In Shakespeare’s day, plays concluded with weddings. They were a popular genre called festive comedies.
Today, films just go ahead and devote the whole plot to the commencement part.
This summer was representative of how audiences respond to two different types of wedding flicks. In the span of a month, marquees on multiplexes were cluttered with the titles Monsoon Wedding and My Big Fat Greek Wedding.
This month, one is on the video racks while the other is still playing – held over, if you will.
The sleeper that is Fat Greek not only surprised by sticking around this long, but also by making a dent in a blockbuster season sandwiched between xXx and MIIB. It starred a no-name “big girl” who only got the chance to star because Tom Hanks’ wife, Rita Wilson, saw an off-Broadway play about the complex, comedic life of a Greek girl in an American city.
Monsoon, however, was subtitled and took place in India. Plus, it was a film dealing with deep, dark topics. Oh, and it had rain in it. (OK, so perhaps its lack of success wasn’t a shock after all.)
But American audiences didn’t opt to see Fat Greek instead of Monsoon because it took place in America while the other was based in a land most U.S. citizens couldn’t locate on a map. Rather, when it comes to love, Americans like to laugh.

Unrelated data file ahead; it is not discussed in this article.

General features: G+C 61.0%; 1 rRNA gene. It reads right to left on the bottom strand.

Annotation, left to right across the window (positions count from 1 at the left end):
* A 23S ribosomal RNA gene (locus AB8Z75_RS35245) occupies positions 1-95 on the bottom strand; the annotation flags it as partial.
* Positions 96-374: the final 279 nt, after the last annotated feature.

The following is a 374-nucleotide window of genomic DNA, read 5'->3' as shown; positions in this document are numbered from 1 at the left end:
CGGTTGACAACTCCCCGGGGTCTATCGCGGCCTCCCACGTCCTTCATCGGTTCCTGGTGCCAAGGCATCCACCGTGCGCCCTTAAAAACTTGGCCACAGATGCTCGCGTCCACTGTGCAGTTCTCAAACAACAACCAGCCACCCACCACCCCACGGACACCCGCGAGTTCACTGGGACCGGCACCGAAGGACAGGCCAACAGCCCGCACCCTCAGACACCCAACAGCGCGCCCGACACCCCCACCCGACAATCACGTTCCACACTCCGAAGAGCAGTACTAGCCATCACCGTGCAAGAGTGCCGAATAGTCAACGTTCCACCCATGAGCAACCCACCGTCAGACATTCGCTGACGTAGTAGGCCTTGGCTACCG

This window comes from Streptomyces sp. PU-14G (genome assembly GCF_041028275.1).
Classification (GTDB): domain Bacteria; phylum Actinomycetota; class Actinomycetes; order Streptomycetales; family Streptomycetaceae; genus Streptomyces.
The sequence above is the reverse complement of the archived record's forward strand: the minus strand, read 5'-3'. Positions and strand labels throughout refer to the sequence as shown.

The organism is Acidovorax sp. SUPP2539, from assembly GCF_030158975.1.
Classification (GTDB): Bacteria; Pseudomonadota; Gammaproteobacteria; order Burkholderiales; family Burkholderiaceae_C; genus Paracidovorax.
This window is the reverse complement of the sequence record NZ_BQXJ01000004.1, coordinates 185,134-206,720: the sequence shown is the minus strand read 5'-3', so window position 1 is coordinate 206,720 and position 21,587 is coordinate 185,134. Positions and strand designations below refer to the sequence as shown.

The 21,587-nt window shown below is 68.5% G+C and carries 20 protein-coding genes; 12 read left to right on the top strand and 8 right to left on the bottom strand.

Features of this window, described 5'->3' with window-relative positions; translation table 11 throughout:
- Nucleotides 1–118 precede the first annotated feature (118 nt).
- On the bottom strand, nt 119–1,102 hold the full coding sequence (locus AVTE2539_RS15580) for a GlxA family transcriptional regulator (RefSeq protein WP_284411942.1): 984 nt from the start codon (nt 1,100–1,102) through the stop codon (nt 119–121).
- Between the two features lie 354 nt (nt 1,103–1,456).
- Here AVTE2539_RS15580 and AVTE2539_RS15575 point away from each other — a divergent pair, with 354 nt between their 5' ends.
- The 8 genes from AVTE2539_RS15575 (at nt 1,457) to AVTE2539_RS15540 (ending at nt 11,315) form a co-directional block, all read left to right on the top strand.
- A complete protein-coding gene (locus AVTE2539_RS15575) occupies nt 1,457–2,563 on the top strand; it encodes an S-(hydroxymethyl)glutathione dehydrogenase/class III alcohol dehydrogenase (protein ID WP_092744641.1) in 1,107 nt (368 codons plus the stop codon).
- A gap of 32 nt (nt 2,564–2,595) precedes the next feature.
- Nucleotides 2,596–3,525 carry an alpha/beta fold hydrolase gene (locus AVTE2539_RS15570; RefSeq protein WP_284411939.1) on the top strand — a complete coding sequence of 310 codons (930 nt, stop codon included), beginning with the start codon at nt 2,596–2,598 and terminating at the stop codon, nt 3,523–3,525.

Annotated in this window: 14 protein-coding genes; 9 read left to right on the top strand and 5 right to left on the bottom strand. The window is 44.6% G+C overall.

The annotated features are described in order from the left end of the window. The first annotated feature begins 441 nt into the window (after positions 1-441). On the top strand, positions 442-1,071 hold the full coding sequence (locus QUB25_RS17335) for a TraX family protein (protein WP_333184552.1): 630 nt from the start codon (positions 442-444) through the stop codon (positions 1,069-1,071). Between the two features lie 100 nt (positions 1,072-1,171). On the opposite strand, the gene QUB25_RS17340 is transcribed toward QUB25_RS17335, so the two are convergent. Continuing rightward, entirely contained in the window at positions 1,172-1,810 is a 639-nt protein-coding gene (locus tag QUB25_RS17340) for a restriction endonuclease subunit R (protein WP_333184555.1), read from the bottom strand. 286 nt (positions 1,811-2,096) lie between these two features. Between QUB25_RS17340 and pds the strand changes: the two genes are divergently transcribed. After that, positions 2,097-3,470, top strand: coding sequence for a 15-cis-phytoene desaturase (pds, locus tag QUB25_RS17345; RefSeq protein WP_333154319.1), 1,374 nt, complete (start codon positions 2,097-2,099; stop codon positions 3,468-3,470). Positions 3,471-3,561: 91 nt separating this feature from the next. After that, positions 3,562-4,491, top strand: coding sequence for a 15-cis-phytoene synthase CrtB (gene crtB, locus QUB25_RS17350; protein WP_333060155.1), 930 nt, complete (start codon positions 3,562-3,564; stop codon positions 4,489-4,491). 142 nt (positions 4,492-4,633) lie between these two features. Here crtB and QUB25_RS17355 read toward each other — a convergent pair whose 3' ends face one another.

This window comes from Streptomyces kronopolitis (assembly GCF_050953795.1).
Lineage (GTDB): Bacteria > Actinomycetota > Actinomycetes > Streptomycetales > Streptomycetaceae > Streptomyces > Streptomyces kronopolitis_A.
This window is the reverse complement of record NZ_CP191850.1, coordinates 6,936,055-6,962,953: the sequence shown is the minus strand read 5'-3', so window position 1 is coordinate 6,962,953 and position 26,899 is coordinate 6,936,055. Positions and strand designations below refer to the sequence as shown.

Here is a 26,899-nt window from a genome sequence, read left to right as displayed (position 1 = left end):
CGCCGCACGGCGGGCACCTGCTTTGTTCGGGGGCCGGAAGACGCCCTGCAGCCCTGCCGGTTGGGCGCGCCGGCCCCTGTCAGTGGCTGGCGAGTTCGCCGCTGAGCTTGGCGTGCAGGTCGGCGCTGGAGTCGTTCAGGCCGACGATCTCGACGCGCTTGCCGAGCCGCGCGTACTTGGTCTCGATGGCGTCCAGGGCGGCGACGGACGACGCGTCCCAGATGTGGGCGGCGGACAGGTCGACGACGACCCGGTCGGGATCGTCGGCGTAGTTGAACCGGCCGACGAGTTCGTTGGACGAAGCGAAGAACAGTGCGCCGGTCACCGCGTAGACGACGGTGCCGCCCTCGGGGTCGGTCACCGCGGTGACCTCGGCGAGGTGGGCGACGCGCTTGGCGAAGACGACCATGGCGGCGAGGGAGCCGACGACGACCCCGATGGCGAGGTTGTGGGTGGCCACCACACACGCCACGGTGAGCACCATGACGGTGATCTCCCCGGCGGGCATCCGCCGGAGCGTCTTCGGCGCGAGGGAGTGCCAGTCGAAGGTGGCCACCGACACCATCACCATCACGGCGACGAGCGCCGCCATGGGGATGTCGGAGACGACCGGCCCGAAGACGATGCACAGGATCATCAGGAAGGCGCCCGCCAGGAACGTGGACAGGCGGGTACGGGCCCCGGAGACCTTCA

Wedding comedies have always proved successful. Just look at some of the more recent box office splashes that centered on nuptial ceremonies.
My Best Friend’s Wedding landed Julia Roberts back on Hollywood’s A-List, and even though she wasn’t the one getting hitched, she was humorous. People who don’t like Adam Sandler will at least admit that his best work came in The Wedding Singer.
Four Weddings and a Funeral was nominated for the Best Picture Oscar in the mid-1990s, and even the funeral was funny.J-Lo packed houses when she starred in The Wedding Planner. And the family-friendly Father of the Bride was a big hit – and it was a remake.
So, it goes to show that if you can combine comedy with weddings, you can make money in Hollywood. Of course, that’s not to assume Monsoon’s intent was to make an impression on America’s popular culture but only to observe that its short tenure on the big screen may have had something to do with the fact it was a drama.
The real anomaly, though, is Fat Greek, which was first released domestically April 19 has grossed $169 million to date. A few weeks ago, it reached the No. 2 spot on the top-10 box office list, and this past weekend it was still at No. 4. It’s becoming pretty clear that Fat Greek is not going away anytime soon.
So, what does this say for franchise blunders, such as xXx and MIIB, that only focus on the opening weekend and then fizzle away a month later? Sure, they sell popcorn and blow stuff up. But where are they now?
Spider-Man was a huge hit, but it’ll be on video next week. People want to see it, but will they keep coming back?
Fat Greek is a fairy tale – literally and figuratively. It’s the type of flick that transcends age groups and simply entertains – and does so at a slightly more sophisticated level than the explosion-laden “sure-fire” hits.
It’s the type of film that Hollywood should start green-lighting more often, and one that shouldn’t take a half-Greek actress’ trip to a small theater in midtown Manhattan to discover.
But hey, that’s just, like, my opinion, man.
Contact Will Albritton at oraclewill @ yahoo.com